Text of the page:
Tuesday, August 15, 2006

Natives agree not to log

According to Global Insight, there has been an agreement between environmental and native groups to prevent logging in areas of B.C. As the article explains, this single agreement allows authorities to avoid a costly uprising between the two groups (at least in the short term).
Even if a second war in the woods is avoided in B.C., authorities and natives still face a challenging economic problem.
What economic alternatives will natives come up with? I'm eager to find out (perhaps more sustainable logging in alternative areas?). Authorities will have more to fret about than costly protests if the natives get a bum deal. For example, consider the UNDP Human Rights Index, which gives Canada a failing grade in terms of its relationship with natives.

James Auger, Global Insight (10 Aug 2006), “Deal to Protect Canadian Rainforests Lifts Threat of Violent Protests” (sorry, no link):

Logging on Vancouver Island in the 1990s prompted huge protests, christened the "War in the Woods". There was widespread civil disobedience, logging roads were blocked and an international boycott of products from the area was organized. The recent announcement by aboriginal chiefs that they were planning to allow limited logging of some 90,000 hectares prompted fears of a repeat of the protests. However, a deal was eventually struck that leaves most of the rainforest untouched in Clavoquot Sound and on Vancouver Island. These areas are located off the westernmost province of British Columbia and host some of the world's last untouched temperate rainforests. A United Nations Biosphere Reserve is located nearby. It is hoped that the federal government will help develop economic alternatives to logging.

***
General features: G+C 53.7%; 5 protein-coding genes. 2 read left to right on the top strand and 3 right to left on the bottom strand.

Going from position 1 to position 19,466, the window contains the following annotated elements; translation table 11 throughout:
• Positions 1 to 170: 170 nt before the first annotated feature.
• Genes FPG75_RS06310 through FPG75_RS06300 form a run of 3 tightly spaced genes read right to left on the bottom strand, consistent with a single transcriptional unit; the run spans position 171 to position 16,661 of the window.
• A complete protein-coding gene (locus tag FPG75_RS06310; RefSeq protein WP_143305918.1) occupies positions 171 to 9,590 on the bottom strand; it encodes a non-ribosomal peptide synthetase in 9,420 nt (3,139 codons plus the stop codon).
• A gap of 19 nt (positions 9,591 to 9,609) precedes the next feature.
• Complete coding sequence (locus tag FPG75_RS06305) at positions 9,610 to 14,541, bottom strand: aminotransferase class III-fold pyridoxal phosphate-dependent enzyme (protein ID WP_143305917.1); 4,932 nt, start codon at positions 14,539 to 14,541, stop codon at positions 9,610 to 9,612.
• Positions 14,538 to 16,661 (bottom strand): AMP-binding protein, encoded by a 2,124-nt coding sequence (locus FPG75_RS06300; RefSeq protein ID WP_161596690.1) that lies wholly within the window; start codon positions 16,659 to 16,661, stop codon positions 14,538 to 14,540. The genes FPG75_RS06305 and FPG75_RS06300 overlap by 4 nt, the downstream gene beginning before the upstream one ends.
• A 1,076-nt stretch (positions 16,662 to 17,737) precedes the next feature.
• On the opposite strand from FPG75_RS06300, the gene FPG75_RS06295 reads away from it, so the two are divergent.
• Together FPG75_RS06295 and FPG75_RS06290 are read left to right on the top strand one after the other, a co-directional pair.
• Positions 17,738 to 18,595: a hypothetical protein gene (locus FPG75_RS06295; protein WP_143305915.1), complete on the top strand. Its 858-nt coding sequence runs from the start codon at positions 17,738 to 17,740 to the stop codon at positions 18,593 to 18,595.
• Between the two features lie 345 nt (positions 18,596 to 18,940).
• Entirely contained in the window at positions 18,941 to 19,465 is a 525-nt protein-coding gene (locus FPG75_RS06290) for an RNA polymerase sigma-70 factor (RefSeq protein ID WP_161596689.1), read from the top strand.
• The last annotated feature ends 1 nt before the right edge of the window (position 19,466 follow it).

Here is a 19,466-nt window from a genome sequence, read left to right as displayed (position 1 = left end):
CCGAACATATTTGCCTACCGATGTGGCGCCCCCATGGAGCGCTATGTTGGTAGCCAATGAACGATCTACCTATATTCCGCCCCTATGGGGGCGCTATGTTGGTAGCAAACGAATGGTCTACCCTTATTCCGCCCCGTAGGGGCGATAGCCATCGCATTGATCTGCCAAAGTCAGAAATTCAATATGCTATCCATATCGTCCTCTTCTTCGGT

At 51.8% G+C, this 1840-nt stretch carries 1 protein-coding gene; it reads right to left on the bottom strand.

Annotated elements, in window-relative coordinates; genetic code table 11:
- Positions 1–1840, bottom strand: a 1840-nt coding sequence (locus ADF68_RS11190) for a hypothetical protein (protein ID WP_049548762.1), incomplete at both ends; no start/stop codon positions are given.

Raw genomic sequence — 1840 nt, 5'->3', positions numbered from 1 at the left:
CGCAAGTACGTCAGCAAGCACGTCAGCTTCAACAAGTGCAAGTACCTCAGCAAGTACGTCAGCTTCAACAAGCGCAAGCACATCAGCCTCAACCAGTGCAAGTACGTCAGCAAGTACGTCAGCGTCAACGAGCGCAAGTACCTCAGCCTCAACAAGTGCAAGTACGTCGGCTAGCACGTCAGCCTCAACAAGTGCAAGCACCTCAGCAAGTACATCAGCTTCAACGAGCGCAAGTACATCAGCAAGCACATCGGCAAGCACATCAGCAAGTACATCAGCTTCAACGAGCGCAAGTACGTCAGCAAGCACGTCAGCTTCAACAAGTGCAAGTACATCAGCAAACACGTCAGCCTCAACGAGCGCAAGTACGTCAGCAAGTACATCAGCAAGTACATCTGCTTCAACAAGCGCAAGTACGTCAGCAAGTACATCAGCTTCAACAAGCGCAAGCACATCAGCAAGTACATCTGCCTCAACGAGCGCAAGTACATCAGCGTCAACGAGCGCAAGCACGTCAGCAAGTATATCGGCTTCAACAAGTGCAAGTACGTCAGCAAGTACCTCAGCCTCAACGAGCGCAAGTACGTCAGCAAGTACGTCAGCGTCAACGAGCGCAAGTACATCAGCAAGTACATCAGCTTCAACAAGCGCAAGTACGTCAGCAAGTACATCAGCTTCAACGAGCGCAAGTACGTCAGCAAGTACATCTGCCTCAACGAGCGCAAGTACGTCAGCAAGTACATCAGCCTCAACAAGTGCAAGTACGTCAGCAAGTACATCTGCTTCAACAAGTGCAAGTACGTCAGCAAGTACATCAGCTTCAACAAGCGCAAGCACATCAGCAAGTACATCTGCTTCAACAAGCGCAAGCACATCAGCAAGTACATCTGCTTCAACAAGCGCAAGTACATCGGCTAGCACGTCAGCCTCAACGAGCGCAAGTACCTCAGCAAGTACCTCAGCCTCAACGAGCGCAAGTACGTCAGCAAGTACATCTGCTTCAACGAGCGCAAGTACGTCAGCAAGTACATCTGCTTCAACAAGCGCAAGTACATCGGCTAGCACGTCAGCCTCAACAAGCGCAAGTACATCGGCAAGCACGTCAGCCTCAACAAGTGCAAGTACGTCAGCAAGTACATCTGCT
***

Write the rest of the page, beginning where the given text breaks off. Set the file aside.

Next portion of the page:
The main environmental groups involved are Greenpeace, ForestEthics, the Sierra Club of Canada and the Western Canada Wilderness Committee. They say that the agreement is not enough, but that it is sufficient to prevent large-scale protests for the time being. The groups would like permanent legislation that would ban logging outright and provide economic alternatives for residents. The area already attracts some one million tourists a year, but the local aboriginals receive little of the revenue. Significance: The authorities will be relieved that a repeat of the "War in the Woods" is not on the cards, but the dispute is likely to flare again unless a more lasting solution is found.

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